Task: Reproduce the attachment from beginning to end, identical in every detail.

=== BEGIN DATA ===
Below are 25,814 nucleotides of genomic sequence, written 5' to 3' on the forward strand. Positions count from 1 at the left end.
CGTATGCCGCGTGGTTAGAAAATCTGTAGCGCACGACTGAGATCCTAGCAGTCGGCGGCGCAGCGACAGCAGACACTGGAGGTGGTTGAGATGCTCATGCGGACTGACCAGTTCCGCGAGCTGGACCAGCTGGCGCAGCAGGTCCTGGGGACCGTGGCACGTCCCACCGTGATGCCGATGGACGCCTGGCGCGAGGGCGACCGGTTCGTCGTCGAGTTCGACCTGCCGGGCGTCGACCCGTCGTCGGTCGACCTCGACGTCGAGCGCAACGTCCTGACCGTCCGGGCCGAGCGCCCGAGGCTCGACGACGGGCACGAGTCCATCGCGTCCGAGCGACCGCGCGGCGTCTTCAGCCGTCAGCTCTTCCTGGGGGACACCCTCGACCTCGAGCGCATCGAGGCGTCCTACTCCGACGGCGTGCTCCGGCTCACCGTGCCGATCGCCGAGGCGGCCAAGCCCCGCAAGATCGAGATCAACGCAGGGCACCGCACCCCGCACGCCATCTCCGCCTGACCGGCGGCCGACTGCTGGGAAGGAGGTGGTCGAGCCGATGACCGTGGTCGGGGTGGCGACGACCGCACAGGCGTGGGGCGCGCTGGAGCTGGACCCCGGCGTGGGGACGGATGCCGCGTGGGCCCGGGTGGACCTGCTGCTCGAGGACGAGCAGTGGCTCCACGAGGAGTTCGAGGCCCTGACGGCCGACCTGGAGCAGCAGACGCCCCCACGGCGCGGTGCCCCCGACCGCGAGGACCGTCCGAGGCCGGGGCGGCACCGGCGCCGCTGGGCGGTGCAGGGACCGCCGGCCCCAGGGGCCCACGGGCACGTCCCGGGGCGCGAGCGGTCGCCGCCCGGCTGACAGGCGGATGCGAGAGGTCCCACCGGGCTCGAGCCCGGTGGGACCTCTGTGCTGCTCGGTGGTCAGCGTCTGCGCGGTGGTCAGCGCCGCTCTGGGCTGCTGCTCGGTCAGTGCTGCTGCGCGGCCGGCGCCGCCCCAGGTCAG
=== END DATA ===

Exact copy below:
Below are 25,814 nucleotides of genomic sequence, written 5' to 3' on the forward strand. Positions count from 1 at the left end.
CGTATGCCGCGTGGTTAGAAAATCTGTAGCGCACGACTGAGATCCTAGCAGTCGGCGGCGCAGCGACAGCAGACACTGGAGGTGGTTGAGATGCTCATGCGGACTGACCAGTTCCGCGAGCTGGACCAGCTGGCGCAGCAGGTCCTGGGGACCGTGGCACGTCCCACCGTGATGCCGATGGACGCCTGGCGCGAGGGCGACCGGTTCGTCGTCGAGTTCGACCTGCCGGGCGTCGACCCGTCGTCGGTCGACCTCGACGTCGAGCGCAACGTCCTGACCGTCCGGGCCGAGCGCCCGAGGCTCGACGACGGGCACGAGTCCATCGCGTCCGAGCGACCGCGCGGCGTCTTCAGCCGTCAGCTCTTCCTGGGGGACACCCTCGACCTCGAGCGCATCGAGGCGTCCTACTCCGACGGCGTGCTCCGGCTCACCGTGCCGATCGCCGAGGCGGCCAAGCCCCGCAAGATCGAGATCAACGCAGGGCACCGCACCCCGCACGCCATCTCCGCCTGACCGGCGGCCGACTGCTGGGAAGGAGGTGGTCGAGCCGATGACCGTGGTCGGGGTGGCGACGACCGCACAGGCGTGGGGCGCGCTGGAGCTGGACCCCGGCGTGGGGACGGATGCCGCGTGGGCCCGGGTGGACCTGCTGCTCGAGGACGAGCAGTGGCTCCACGAGGAGTTCGAGGCCCTGACGGCCGACCTGGAGCAGCAGACGCCCCCACGGCGCGGTGCCCCCGACCGCGAGGACCGTCCGAGGCCGGGGCGGCACCGGCGCCGCTGGGCGGTGCAGGGACCGCCGGCCCCAGGGGCCCACGGGCACGTCCCGGGGCGCGAGCGGTCGCCGCCCGGCTGACAGGCGGATGCGAGAGGTCCCACCGGGCTCGAGCCCGGTGGGACCTCTGTGCTGCTCGGTGGTCAGCGTCTGCGCGGTGGTCAGCGCCGCTCTGGGCTGCTGCTCGGTCAGTGCTGCTGCGCGGCCGGCGCCGCCCCAGGTCAG